UPDATE (May 31, 2017): The 'faceless' fish is nameless no more. We've included the ID and more updates (plus photos!) below.

Remember when we awarded the honorary "Guillermo Del Toro" award to this eyeless goby? Well, we may have to reassign the title...

This alluring looker, dubbed the "faceless fish", was hauled up by scientists onboard the CSIRO research vessel Investigator during a recent expedition to explore deep-sea habitat from northern Tasmania to central Queensland.

An international team of 40 scientists is on a month-long voyage to study life in Australia's eastern abyss: a dark, mostly uncharted habitat found 4,000 metres below the surface. "We know that abyssal animals have been around for at least 40 million years, but until recently, only a handful of samples had been collected from Australia's abyss," notes Dr Tim O'Hara, senior curator of marine invertebrates at Museums Victoria and chief scientist of the "Sampling the Abyss" mission.

While there isn't much information available (yet) about this latest strange-looking find, it didn't take online commenters long to jump to some familiar Fukushima-related conclusions:

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Here's what we do know:

The fish is not a radiation mutant, and in fact, this likely isn't the first specimen to make an appearance in the region. According to Museums Victoria senior collections manager Dianne Bray, a fish of similar description was caught by the crew aboard the HMS Challenger back in the 1870s, in the Coral Sea off Australia's northeast coast. However, we don't know enough at this point to suggest the odd creatures are endemic to the region. 

Our own best guess is that we're looking at some kind of cusk-eel (the same family as this bizarre bony-eared assfish).

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Three views: inside the mouth, the underside and the gill rakers. Images: Dianne Bray and John Pogonoski

Despite appearances, the fishy find does actually have a face. Its featureless visage mostly comes down to its reduced eyes, which are common in the deep sea since sharp vision is no asset in a place where so little light penetrates. We see this same evolutionary pattern in fishes that inhabit caves or muddy streams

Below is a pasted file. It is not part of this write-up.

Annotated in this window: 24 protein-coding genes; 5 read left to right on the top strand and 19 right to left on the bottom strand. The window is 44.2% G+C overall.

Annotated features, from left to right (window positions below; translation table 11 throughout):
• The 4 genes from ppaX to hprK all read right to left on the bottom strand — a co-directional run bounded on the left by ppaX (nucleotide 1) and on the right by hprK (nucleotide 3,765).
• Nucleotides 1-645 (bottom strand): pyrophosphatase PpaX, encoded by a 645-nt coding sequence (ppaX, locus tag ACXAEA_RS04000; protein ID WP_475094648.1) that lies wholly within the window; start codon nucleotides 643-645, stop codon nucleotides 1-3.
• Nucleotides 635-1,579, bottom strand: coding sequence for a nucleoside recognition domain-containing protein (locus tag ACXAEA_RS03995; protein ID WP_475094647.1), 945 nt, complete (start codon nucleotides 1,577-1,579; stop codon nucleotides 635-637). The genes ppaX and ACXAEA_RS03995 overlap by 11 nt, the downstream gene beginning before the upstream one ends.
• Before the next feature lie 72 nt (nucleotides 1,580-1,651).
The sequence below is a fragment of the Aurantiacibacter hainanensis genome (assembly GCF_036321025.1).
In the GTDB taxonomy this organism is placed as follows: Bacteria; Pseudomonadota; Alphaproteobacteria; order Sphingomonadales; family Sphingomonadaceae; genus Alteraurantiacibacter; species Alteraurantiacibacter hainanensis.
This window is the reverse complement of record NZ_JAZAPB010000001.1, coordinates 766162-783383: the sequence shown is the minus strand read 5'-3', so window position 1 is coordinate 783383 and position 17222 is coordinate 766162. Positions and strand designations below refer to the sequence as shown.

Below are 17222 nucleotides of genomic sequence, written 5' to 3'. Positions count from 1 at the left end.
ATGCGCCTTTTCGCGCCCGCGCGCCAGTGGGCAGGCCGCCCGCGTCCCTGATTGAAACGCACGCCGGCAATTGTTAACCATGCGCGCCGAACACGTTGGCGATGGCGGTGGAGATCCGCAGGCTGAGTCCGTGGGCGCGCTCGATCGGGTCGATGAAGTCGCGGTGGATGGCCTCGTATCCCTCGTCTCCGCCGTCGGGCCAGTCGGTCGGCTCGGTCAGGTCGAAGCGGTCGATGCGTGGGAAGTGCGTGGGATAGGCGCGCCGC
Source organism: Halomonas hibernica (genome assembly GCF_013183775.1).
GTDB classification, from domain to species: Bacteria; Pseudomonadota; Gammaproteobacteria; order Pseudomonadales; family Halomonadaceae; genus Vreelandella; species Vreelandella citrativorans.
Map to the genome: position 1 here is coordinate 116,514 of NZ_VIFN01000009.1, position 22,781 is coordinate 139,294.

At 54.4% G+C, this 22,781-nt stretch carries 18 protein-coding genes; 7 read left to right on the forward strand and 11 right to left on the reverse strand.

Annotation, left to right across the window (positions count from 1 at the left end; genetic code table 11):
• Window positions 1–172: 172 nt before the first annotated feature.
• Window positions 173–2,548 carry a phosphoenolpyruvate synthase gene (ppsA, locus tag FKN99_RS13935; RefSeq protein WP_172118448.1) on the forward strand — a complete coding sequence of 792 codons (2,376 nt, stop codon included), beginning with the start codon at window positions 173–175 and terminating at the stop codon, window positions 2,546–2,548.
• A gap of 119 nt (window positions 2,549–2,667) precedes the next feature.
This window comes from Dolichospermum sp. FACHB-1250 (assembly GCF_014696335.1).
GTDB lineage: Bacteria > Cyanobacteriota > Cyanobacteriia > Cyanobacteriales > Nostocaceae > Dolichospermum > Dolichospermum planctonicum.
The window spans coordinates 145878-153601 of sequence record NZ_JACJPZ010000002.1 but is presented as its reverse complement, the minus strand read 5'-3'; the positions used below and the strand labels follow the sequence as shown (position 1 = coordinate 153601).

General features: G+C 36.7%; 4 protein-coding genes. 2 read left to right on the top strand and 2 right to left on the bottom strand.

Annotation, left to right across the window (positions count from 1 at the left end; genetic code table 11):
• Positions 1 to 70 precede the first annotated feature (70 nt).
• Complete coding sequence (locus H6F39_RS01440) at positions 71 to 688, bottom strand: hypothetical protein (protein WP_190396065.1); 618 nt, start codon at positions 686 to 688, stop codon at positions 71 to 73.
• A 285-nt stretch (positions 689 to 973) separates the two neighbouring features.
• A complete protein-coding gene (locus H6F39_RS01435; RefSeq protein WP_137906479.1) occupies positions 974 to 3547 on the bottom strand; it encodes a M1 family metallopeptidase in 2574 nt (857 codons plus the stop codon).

Along with John Pognoski of the CSIRO Australian National Fish Collection, Bray will be working to identify the fish over the coming months. Aside from the exciting possibility of discovering new deep-sea species, surveying these abyssal areas is important for other reasons, too.

"The data gathered on this trip will be crucial to understanding Australia's deep-sea habitats, their biodiversity and the ecological processes that sustain them. This will assist in its conservation and management, and help to protect it from the impacts of climate change, pollution and other human activity," explains O'Hara.

In the days since this strange fishy haul, RV Investigator has encountered even more specimens out on the open ocean.

"We reached our next sampling site off Newcastle this morning and put down a beam trawl to 4,000 metres," Investigator's onboard communicator Asher Flatt said in a trip update. "There was much excitement once the trawl came up as more faceless fish came up with it, some of which were nearly see-through. It looks as though it may be a new species!"

We'll be updating you on these finds as more information comes to light, so watch this space!

UPDATE (May 31, 2017): Eel expert John Pogonoski tracked down the ID of the faceless fish while working his way through various scientific publications. The fish is indeed a type of cusk eel: its scientific name is Typhlonus nasus (from the Greek "typhlos" meaning "blind" and "onos" meaning "hake" – a blind hake). 

"It’s not a new species, but it’s still an incredibly exciting find, and we think ours is the largest one seen so far. Although very little is known about this strange fish without a face, it does have eyes – which are apparently visible well beneath the skin in smaller specimens," writes the team in a blog update.

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Image: John Pogonoski/CSIRO Australian National Fish Collection
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Image: Asher Flatt/CSIRO
Wondering what a live 'faceless fish' looks like? This Typhlonus nasus specimen was spotted by the NOAA research vessel Okeanos Explorer during a dive near the Mariana Trench in the western Pacific Ocean, at 3,312 metres beneath the surface. Image: NOAA Office of Ocean Exploration and Research.


Top header image: CSIRO's RV Investigator (Mal Booth/Flickr)